SQL ServerDatabase has three recovery modes: simple recovery mode, complete recovery mode and large-capacity log recovery mode.
1.Simple Simple recovery mode,
SimpleIn Simple mode, SQL Server automatically truncates the log after each checkpoint or backup.That’s to discard all inactive log records and keep only a small number of logs needed for instance recovery that occurs automatically when the instance starts. The advantage is that the log file is very small and does not require DBA to maintain and back up the logBut the downside is also obvious, that is, once the database is abnormal, need to restore, can only restore to the last backup, can not restore to the most recent available state, because the log lost. Simple mode is mainly used for non critical business, such as development library and test library.But Dow’s SQL Server (even production libraries) mostly uses Simple mode because SQL Server is mostly used for non-critical businesses (critical databases mostly use Oracle and DB2).You can tolerate less than 1 days of data loss (our job regularly back up the entire library every day).
If you need to compress database logs (Shrink statements), the compression rate is the highest after switching database mode to simple recovery mode. If your database is compressed in full recovery mode or bulk log recovery mode, the size of the compressed logs will not be ideal.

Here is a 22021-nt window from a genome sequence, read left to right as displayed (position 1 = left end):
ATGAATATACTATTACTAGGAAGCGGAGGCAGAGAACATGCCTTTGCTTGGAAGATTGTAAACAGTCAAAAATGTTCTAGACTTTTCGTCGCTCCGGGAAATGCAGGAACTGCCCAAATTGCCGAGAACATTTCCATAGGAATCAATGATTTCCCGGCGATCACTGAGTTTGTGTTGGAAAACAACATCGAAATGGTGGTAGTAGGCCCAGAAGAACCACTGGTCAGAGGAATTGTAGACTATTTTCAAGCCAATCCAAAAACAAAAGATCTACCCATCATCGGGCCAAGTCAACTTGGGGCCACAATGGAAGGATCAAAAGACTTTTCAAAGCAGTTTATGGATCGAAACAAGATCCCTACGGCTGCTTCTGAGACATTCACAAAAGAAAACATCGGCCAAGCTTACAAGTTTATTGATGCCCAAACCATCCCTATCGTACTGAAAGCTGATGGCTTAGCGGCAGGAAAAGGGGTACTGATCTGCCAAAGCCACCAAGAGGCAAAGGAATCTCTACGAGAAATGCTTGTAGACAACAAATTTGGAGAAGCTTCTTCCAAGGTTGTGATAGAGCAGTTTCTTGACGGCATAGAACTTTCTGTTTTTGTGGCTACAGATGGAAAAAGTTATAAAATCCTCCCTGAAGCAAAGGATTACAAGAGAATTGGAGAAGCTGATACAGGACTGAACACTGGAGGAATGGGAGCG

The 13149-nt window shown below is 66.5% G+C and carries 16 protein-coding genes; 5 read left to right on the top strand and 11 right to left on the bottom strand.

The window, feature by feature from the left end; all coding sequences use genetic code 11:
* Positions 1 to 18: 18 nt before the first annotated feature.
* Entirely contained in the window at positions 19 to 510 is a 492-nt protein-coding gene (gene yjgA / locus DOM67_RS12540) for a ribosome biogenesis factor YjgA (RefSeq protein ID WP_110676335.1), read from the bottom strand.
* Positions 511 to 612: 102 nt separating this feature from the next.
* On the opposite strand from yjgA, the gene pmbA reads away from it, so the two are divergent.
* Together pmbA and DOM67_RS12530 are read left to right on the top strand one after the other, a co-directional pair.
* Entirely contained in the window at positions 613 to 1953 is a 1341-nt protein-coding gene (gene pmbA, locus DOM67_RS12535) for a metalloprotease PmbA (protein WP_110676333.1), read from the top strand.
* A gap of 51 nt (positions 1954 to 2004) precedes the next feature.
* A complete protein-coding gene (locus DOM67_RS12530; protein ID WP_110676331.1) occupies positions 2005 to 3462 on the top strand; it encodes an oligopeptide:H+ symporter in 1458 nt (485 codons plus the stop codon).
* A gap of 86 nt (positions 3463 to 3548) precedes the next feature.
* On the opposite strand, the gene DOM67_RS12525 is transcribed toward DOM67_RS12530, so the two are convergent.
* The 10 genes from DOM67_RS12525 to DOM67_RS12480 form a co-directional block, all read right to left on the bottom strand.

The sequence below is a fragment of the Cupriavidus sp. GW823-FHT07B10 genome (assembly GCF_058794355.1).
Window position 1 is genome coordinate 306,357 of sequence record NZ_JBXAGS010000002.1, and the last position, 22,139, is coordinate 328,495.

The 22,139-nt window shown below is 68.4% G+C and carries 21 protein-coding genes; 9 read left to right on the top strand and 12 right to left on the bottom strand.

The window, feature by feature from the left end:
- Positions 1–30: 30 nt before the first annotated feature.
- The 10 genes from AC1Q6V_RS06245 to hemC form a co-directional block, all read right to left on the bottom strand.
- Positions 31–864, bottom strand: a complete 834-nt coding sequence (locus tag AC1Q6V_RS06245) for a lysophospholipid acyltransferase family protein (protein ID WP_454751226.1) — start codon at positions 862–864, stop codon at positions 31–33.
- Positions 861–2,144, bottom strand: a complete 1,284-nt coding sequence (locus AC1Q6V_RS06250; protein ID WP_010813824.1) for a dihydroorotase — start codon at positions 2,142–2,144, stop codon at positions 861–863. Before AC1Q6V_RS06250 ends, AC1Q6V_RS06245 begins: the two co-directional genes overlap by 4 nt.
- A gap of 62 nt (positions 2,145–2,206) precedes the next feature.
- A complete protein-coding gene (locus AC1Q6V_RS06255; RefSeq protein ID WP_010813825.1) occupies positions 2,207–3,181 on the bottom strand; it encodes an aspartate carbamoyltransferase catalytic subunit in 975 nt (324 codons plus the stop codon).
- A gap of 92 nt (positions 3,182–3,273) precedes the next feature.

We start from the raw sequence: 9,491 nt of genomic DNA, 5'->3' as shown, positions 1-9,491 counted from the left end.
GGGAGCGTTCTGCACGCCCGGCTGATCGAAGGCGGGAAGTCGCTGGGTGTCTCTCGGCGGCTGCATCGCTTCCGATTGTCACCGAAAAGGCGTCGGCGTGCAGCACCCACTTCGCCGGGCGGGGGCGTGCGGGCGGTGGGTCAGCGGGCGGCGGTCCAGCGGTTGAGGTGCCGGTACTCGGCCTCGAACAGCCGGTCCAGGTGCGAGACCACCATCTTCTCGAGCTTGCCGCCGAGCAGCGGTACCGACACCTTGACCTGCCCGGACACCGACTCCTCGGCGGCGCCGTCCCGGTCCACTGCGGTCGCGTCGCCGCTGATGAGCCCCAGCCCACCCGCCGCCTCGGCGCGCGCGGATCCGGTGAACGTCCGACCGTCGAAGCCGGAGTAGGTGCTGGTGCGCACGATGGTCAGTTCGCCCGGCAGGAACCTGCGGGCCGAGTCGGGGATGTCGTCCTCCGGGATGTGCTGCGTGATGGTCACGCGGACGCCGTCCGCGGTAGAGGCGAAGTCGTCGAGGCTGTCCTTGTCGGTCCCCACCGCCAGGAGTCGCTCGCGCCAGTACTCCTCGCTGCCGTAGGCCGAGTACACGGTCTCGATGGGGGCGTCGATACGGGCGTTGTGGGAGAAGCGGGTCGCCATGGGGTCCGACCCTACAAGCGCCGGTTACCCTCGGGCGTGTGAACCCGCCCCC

2.Full Full recovery mode,
Contrary to Simple mode, the old name for Full mode is “Checkpoint without truncate log” – that is, SQL Server does not actively truncate the log, only after backing up the log can truncate the log, otherwise LThe og file will continue to increase until the hard disk is burst, so it is necessary to deploy a job timing backup log. Full’s advantage is that it can do point-in-time recovery, to maximize the assurance that data is not lost, generally used in critical business environments. The drawback is D.BA needs to maintain logs and increase staff costs (that is, more regular backup of logs).
3.Bulk-logged Large capacity log recovery
Bulk-loggedSimilar to full mode, the only difference is that the following Bulk operations produce as few logs as possible: 1) Bulk load operations (bcp and BULK INSERT). 2) SELECT INTO.3) Create / drop / rebuild index is well known for the large number of logs generated by bulk operations, which have a significant impact on the performance of SQL Server. The bulk-logged pattern reduces this performanceIt can affect and prevent excessive log file growth, but its problem is that point-in-time cannot be restored to the time when the bulk-logged record is included. The best practice of Bulk-logged mode is before bulk operation.Switch to bulk-logged and switch back to full mode immediately after the bulk operation is finished.